Date of Graduation


Document Type


Degree Type



Statler College of Engineering and Mineral Resources


Mechanical and Aerospace Engineering

Committee Chair

Nithi T. Sivaneri.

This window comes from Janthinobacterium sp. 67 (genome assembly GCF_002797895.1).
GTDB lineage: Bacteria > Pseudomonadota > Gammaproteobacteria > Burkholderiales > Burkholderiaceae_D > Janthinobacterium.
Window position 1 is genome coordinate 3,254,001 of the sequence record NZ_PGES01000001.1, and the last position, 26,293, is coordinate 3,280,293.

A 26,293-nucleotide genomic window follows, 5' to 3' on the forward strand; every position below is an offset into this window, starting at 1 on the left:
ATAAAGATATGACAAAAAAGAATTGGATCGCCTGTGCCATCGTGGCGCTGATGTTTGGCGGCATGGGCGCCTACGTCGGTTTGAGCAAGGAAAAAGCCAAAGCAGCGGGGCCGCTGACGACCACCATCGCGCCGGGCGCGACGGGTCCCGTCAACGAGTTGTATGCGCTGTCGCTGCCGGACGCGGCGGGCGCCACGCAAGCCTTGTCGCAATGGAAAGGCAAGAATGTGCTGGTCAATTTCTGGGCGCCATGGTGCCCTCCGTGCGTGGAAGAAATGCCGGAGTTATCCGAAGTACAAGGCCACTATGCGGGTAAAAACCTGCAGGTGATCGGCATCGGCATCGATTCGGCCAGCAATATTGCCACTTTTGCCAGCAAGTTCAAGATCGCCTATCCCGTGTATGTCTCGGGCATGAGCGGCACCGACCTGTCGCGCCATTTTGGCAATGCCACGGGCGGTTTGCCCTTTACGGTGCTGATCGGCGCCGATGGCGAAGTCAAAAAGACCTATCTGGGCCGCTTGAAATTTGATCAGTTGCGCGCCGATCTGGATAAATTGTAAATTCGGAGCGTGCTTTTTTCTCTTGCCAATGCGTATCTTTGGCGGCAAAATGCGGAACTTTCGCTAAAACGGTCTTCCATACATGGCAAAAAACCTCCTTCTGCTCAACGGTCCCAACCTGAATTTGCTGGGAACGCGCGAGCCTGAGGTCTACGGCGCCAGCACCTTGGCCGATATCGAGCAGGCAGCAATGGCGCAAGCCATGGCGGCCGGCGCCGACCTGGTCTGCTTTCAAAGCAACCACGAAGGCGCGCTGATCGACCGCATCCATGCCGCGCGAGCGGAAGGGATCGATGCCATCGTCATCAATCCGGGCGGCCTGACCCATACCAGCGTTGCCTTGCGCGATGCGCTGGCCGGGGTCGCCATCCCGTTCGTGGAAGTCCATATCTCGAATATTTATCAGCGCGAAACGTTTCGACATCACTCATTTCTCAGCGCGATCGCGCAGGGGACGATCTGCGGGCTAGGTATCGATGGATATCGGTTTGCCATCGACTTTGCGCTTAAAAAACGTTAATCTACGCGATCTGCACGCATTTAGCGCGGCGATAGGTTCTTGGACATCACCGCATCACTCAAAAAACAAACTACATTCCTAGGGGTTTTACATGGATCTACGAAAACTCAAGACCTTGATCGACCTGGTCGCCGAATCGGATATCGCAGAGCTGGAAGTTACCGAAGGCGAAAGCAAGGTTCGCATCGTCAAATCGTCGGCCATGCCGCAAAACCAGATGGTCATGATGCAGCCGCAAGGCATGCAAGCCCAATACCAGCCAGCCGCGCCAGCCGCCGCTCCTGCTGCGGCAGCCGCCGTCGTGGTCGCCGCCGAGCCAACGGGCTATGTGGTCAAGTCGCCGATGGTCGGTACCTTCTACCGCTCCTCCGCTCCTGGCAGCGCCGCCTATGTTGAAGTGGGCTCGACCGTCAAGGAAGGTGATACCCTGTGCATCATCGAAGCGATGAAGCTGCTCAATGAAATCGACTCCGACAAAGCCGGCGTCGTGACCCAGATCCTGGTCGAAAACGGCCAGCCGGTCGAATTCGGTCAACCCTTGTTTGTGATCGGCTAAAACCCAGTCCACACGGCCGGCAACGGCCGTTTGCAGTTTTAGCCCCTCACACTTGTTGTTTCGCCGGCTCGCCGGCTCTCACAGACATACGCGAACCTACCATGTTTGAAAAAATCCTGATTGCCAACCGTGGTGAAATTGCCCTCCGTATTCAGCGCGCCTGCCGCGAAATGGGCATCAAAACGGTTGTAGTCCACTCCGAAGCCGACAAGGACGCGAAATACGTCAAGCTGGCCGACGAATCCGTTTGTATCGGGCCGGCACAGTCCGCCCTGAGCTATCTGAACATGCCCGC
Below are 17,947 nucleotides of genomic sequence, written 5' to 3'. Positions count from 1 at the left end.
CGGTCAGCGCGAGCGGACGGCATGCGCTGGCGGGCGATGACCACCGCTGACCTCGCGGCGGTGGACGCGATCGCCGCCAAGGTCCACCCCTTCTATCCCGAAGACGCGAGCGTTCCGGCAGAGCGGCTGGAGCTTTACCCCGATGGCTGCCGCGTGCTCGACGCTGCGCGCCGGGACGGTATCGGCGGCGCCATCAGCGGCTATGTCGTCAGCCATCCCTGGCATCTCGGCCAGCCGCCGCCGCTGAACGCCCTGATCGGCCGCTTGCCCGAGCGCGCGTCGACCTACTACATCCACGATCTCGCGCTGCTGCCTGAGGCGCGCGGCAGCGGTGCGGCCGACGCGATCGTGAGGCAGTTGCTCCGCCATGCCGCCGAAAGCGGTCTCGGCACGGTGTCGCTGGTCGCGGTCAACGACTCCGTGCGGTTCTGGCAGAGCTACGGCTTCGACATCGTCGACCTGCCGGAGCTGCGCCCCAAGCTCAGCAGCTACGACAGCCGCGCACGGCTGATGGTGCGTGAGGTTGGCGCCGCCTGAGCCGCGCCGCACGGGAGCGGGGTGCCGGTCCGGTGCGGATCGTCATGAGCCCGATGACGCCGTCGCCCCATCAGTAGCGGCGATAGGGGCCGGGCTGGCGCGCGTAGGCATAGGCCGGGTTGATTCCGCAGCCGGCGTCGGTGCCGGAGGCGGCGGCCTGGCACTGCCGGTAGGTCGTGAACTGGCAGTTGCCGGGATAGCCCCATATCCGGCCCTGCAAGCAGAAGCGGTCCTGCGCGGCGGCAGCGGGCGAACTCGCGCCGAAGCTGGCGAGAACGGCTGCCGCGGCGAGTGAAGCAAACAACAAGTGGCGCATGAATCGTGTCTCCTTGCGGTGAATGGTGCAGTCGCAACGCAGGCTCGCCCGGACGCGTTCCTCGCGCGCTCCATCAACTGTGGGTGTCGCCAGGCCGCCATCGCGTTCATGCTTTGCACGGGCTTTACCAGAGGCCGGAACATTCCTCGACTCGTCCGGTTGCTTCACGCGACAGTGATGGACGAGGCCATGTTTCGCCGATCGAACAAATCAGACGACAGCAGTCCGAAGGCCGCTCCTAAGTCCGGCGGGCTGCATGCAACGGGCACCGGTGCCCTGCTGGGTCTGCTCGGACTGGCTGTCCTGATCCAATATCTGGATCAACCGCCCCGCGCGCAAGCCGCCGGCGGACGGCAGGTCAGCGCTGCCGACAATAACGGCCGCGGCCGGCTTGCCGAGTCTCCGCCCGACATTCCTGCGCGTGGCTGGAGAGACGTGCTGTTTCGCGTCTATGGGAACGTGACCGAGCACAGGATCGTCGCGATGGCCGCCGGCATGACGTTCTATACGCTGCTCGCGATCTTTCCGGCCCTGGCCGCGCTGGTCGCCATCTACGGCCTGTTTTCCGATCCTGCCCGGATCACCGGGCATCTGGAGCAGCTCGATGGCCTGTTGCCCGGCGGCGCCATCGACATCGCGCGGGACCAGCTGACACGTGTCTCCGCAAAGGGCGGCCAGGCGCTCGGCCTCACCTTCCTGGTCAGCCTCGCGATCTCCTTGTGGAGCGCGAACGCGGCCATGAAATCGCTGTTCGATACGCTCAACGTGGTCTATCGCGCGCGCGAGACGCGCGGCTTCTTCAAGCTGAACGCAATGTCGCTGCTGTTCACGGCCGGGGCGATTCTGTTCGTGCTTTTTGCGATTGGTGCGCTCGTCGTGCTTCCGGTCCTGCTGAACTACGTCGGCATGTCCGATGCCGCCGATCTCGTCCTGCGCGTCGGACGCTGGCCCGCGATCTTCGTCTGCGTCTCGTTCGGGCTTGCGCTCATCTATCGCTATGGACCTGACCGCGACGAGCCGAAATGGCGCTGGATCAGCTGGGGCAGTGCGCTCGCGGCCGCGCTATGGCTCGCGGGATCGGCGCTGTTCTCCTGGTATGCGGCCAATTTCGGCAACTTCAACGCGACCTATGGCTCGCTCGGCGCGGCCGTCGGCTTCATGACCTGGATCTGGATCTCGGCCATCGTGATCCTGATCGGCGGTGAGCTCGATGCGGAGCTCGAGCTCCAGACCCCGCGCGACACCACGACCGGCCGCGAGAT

An improved two-sublaminate model based on first-order shear deformation theory is implemented in a general-purpose finite element software (ANSYS) to study delaminated composite plates. Double cantilever beam and end-notched flexure models of unidirectional and multidirectional composite plates with mid-plane and offset delaminations are analyzed. The total strain energy release rate and the mode-I, mode-II and mode-III components are evaluated using a plate-theory-based crack-closure technique.;The effects of variation of material properties, ply thickness, fiber orientation, coefficient of friction between the crack surfaces, finite element mesh density and virtual crack-closure length and applied load on the mixed-mode strain energy release rates are studied using Monte Carlo simulations. The statistics and trends are analyzed and quantified using sensitivity plots and scatter plots. Anderson-Darling goodness-of-fit tests are performed on the results to fit them to a two-parameter Weibull, normal or log-normal distribution and the statistically-based design values are calculated. Three-dimensional contour plots are also generated to study the overall variation in the strain energy release rate distribution along the delamination front.;In the case of double cantilever beam specimens, the ply thickness has a significant influence on the total and average strain energy release rate. Fiber misalignment controls the amount of mode-II and mode-III components observed. The maximum and minimum values are also highly dependent on the virtual crack-closure length. For unidirectional end-notched flexure models, sliding friction effects are found to be negligible and occur only adjacent to the supports. For the symmetric and unsymmetric end-notched flexure models studied, the energy loss due to sliding friction controls the total strain energy release rate for friction coefficients greater than 0.16 and 0.24, respectively.